top of page
  • Writer's pictureAmy Dawson

Featured Wind Phone - Ellensburg, Washington

There is a unique story behind each Wind Phone that is best told by its creator and/or steward. No one can tell it the way they can, so to that end, the format for Featured Wind Phone stories is to share the creator/steward's responses to the interview questions verbatim in their own voice. Sharing our stories helps us to connect and heal and may inspire someone else to create or visit a Wind Phone.



This week's Featured Phone is in Ellensburg, Washington; Keely Murphy Pickerel created this beautiful Wind Phone in memory of her brother, Brendan Murphy. It's located in Wippel Park and has a Poetry Pole with it. I love that Wind Phones worldwide are being placed in various ways for visitors to express their thoughts. Thank you, Keely, for sharing your Wind Phone with us. 


Where is your Wind Phone located?

Our wind phone is located at Wippel Park in West Ellensburg at 400 N. Elliott St Ellensburg, WA 98926.

You will easily find it under the elm tree in the west corner of the park. You can find the Google Place here:


What year and month did you place your Wind Phone at this location?

May 26, 2024

Why did you choose this location?

The Wind Phone is under the elm tree in the corner because Keely and her brother and sister would play under an elm tree when they were little. The back of the wind phone faces northwest—the direction the wind normally blows in this very windy town—so when you stand at the wind phone you are found both in the shelter of the elm tree and in the shelter of the wind phone.


Is your Wind Phone dedicated or in memory of someone special?

The wind phone of Ellensburg is dedicated to Keely Murphy Pickerel’s brother, Brendan Murphy. Brendan passed away in 2021 at age 35. He was full of music. It poured out of him. He felt deeply with such an expansive heart. When he hugged you, he brought you into his chest, shoulders all around you, tummies touching. He was that kind of person.


Is there anything you else you would like to share?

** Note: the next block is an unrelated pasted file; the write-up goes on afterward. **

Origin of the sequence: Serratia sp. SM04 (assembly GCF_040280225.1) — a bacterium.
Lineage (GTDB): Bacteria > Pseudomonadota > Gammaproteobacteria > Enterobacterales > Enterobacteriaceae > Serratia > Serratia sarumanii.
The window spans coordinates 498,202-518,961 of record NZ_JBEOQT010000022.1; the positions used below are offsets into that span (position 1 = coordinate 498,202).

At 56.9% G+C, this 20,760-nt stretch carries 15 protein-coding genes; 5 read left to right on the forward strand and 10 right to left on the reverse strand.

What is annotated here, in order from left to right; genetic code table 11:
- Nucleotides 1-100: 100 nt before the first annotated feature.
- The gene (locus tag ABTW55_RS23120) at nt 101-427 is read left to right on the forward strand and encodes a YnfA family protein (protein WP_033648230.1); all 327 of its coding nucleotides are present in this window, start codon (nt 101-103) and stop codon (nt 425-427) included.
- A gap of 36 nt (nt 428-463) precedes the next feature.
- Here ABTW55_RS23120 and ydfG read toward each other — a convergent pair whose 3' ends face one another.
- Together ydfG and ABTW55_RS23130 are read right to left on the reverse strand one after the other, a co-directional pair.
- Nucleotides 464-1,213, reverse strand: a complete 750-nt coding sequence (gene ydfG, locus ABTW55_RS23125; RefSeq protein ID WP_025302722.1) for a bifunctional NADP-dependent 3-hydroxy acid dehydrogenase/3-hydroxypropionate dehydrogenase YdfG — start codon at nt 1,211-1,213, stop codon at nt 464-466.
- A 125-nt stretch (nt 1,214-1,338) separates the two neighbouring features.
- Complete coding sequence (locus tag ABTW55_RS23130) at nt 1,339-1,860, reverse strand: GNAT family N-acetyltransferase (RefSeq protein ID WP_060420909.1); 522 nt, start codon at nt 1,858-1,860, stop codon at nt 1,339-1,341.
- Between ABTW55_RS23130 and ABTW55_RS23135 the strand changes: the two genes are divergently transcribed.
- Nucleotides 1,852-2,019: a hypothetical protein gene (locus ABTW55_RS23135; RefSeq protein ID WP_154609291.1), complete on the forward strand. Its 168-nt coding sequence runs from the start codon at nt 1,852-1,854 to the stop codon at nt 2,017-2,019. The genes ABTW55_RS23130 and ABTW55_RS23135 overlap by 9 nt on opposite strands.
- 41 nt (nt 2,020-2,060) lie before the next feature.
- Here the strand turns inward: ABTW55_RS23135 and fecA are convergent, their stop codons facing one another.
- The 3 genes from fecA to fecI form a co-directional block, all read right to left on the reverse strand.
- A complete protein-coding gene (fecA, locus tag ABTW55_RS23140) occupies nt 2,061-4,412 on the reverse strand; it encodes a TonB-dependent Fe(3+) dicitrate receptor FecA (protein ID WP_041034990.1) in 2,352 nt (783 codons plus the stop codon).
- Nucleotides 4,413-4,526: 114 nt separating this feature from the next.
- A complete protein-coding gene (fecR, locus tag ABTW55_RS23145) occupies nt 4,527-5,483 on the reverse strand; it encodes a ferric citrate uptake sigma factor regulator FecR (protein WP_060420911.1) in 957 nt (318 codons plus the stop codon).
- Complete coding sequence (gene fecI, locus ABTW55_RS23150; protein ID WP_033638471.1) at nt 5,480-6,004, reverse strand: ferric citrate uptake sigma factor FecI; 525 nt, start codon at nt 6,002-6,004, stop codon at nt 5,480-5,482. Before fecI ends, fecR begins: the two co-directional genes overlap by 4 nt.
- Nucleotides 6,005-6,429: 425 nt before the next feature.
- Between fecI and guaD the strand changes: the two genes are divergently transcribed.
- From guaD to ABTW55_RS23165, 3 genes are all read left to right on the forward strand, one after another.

The Wind Phone of Ellensburg accompanies the Poetry Pole of Ellensburg: two projects Keely Murphy Pickerel gained permission from the city to place in a park very close to her family’s home. Both the pole and the wind phone are broad invitations to connect something within to something outside of ourselves. Both allow us to send our words on the wind.


When her brother died in 2021, Murphy Pickerel posted poems for him on a poetry pole out with the wind, sun, sky, and birds. But that first poetry pole that she had been posting on for nearly 20 years was now 30 miles away, so she had an impulse to create one for her town, too.


Then she remembered the wind phone, which she had heard of years before on the This American Life radio show titled, “Really Long Distance,”—and she realized that both the poetry pole and wind phone offer a way to touch sky. Murphy Pickerel was very happy her ideas were accepted so readily by the Parks Department and the two garden groups who have reimagined Wippel Park this past year near her home: a lovely community garden and a beautiful heritage native pollinator garden. This way, the community can easily visit the new gardens and both the poetry pole and wind phone.


The poetry pole is a cedar post Murphy Pickerel carved with the word POETRY on the east and west sides where people come to pin poems to the pole and read poems left there by others. After time in the weather, the poems are put in a place of safekeeping. The first poetry pole was imagined by Jim Bodeen of Blue Begonia Press in Yakima. Jim planted it in 1996 after he visited Pablo Neruda’s home in Chile where people leave poetry on the fence posts. Many more poetry poles have been planted since. Jim said, “Poetry poles are places to share spiritual insights, longings, and truth. Poems here are written directly to the muse without editors intervening.” Murphy Pickerel says, “If you’ve ever experienced the medicine of the right poem given at the right time—whether falling in love, aching in heartbreak, getting married, celebrating birth, or navigating grief—you know poetry can help us say what it is to be human. The poetry pole is for everyone. It’s about telling your story and being found in the stories of others.” The poetry pole was planted at the end of summer in the pollinator garden.


The top piece of the wind phone is an old pay phone from New York City. Murphy Pickerel carved the cedar for the back panel. The bottom architectural pieces are from a lamppost that had been discarded in Ellensburg’s city’s shop yard. Her neighbor, Chris Schambacher, an artist and builder, collaborated with her to make this wind phone real. Chris engineered special metal fabrication that was needed so the parts would fit together and become anchored in the ground. He was also Keely’s teacher and instrumental in the steps to create the wind phone. Murphy Pickerel is grateful for all the support from her family, friends, loved ones, and the Parks Department and Arts Commission of the City of Ellensburg.



I'd love to feature your phone! You can find all the information here to submit your Wind Phone.

Please Note: Visiting a Wind Phone location is at your own risk. We (My Wind Phone) cannot and do not assume any responsibility for your visit. See our Terms and Conditions.


Recent Posts

See All


bottom of page